Feature Stories

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Argonne materials scientist Seungbum Hong studies the internal structure of piezoelectric materials. These are certain types of crystals that generate electricity when you squeeze them.
Batteries not needed?

The day is coming when heartbeats power pacemakers, sneakers charge cell phones during a jog, and tires power their own pressure sensors as they rotate.

September 13, 2013
Argonne biologist Rosemarie Wilton works on ways to stabilize antibodies, which tend to degrade over time.
Antibody builders

Because antibodies are naturally so good at recognizing a host of different pathogens, Argonne biologist Rosemarie Wilton has spent much of her career working to better stabilize antibodies and prevent them from degrading over time.

September 13, 2013
Argonne nanoscientist Seth Darling is using a new 95-kilowatt array at Argonne to study how various types of solar panels perform in the Midwest region.
Something new under the sun: Argonne makes sustainability strides

Argonne grew a fine crop of solar panels last summer.

September 13, 2013
How your smartphone got so smart

The breakthroughs that let you fit a computer in your pocket, and where we're going from here.

September 13, 2013
Anirudha Sumant is the first Argonne scientist to win two R&D 100 awards in the same year.  In all, he has now won three R&D 100 awards, all related to his work on nanocrystalline diamond. To view a larger version of the image, click on it.
The brilliance of diamonds

Nanocrystalline diamond-related devices developed by Argonne nanoscientist Anirudha Sumant garnered Argonne two of the 2013 R&D 100 awards.

August 20, 2013
Amanda Petford-Long is Director of Argonne's Nanscience and Technology Division as well as the lab's Center for Nanoscale Materials.
Center for Nanoscale Materials Director Petford-Long chats with 'Science in Parliament'

Amanda Petford-Long, Director of Argonne's Center for Nanoscale Materials, answers questions for the Summer 2013 issue of Science in Parliament.

July 23, 2013
Illustration of the nano-layer at the liquid interface between the salt solution and mercury. Physicists from Kiel University discovered the formation of an ordered crystal of exactly five atomic layers between the two liquids with brilliant X-rays. To view a larger version of the image, click on it. Image courtesy Christian-Albrechts-Universität zu Kiel.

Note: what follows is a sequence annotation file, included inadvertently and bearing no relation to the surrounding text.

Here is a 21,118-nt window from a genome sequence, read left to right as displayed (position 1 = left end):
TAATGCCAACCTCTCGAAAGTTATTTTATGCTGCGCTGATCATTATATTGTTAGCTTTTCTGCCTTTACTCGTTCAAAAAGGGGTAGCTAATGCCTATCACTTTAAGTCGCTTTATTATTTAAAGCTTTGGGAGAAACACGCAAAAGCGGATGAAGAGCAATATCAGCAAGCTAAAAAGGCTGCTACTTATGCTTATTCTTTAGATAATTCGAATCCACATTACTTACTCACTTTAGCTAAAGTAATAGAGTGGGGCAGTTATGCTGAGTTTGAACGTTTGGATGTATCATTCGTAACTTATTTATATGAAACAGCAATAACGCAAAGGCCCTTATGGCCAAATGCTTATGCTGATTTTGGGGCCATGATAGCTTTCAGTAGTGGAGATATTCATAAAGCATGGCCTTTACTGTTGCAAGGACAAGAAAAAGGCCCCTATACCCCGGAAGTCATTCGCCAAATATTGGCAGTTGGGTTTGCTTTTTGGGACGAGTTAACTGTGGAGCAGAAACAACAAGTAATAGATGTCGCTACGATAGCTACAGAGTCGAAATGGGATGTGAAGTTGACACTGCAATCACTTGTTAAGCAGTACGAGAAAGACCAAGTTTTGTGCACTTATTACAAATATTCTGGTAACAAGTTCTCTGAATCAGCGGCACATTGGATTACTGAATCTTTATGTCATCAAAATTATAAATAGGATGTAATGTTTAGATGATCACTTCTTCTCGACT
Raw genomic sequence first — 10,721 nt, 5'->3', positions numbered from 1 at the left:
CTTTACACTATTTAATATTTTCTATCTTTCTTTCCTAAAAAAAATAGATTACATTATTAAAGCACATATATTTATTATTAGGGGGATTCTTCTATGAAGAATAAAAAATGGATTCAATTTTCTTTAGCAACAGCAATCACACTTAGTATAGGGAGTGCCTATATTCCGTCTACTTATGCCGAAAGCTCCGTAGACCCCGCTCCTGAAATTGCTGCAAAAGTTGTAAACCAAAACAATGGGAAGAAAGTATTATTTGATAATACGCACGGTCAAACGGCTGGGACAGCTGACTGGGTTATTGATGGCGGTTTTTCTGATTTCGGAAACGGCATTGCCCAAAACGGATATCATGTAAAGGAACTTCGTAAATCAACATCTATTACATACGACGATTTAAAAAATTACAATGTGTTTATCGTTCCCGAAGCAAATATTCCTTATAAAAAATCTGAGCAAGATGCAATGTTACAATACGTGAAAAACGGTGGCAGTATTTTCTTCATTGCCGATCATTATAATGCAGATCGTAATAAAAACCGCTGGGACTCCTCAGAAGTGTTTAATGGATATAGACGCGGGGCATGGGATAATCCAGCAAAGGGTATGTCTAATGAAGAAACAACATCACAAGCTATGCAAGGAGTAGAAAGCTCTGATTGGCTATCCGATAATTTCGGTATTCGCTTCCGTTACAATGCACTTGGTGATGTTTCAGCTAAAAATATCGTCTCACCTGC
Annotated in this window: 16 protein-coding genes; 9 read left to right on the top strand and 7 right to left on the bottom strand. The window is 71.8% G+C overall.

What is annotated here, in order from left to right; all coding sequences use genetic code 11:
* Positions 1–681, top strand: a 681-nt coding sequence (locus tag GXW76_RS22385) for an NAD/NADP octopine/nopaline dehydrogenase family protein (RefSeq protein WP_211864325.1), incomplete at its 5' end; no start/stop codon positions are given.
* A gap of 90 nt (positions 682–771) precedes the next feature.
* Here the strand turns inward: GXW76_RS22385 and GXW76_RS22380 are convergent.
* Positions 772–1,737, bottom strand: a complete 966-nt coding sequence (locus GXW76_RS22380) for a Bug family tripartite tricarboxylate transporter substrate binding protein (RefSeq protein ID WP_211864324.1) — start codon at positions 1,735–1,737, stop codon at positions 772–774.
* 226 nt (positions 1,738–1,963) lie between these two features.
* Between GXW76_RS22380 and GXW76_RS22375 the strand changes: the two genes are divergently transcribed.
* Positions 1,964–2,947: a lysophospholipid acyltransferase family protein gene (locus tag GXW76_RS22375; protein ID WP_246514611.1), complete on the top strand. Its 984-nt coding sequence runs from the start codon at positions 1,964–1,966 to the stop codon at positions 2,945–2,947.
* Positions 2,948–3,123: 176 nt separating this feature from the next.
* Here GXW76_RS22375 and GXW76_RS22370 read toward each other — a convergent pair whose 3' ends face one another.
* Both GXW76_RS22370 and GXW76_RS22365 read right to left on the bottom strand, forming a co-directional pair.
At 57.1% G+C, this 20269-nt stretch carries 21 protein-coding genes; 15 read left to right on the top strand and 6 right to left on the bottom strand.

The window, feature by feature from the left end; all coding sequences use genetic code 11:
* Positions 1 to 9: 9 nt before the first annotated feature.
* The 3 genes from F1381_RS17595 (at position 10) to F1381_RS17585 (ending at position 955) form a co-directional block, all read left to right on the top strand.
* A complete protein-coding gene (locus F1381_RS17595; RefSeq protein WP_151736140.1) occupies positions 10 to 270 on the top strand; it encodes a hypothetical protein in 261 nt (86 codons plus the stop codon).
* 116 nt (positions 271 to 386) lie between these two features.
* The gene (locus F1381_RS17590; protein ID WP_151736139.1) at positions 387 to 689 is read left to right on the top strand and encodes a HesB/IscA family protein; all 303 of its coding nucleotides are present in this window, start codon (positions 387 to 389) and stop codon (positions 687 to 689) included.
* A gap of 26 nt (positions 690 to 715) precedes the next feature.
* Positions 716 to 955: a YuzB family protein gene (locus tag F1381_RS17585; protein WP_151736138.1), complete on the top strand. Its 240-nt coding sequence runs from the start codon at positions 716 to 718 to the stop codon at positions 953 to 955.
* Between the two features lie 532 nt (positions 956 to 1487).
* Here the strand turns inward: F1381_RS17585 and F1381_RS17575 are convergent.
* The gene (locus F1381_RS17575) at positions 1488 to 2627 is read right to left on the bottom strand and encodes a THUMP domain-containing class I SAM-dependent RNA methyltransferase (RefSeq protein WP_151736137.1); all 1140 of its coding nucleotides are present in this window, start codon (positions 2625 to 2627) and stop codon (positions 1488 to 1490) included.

Nanocrystals grow from liquid interface

An international collaboration of scientists has discovered a unique crystalizing behavior at the interface between two immiscible liquids that could aid in sustainable energy development.

May 16, 2013
An international team of scientists using Argonne's Advanced Photon Source (above) has devised a way to overcome the distortion caused by sample environments used with the X-rays to improve spatial resolution imaging by two orders of magnitude. To view a larger version of the image, click on it.
High-pressure imaging breakthrough a boon for nanotechnology

The study of nanoscale material just got much easier, and the design of nanoscale technology could get much more efficient, thanks to an advance in X-ray analysis.

April 9, 2013
A high-resolution transmission electron microscopy image of the core of a single silver nanowire. The scale bar represents 5 nm in length.  The image was taken on the Argonne Chromatic Aberration-corrected TEM (ACAT) machine.
Sterling science: Strain in silver nanoparticles creates unusual “twinning”

When twins are forced to share, it can put a significant strain on their relationship. While this observation is perhaps unsurprising in the behavior of children, it is less obvious when it comes to nanoparticles.

August 27, 2012
“The possibilities of science are limitless,” said high school senior Avinash Prakash.  “Science is continually growing.  Through research we are part of a continuing process.”
New program puts high school students in role of scientists

In commencement speeches across the country, graduates have been warned to expect rocky times breaking into the workforce. Unemployment hovers between 8 and 9 percent. Competition is tough.

June 6, 2012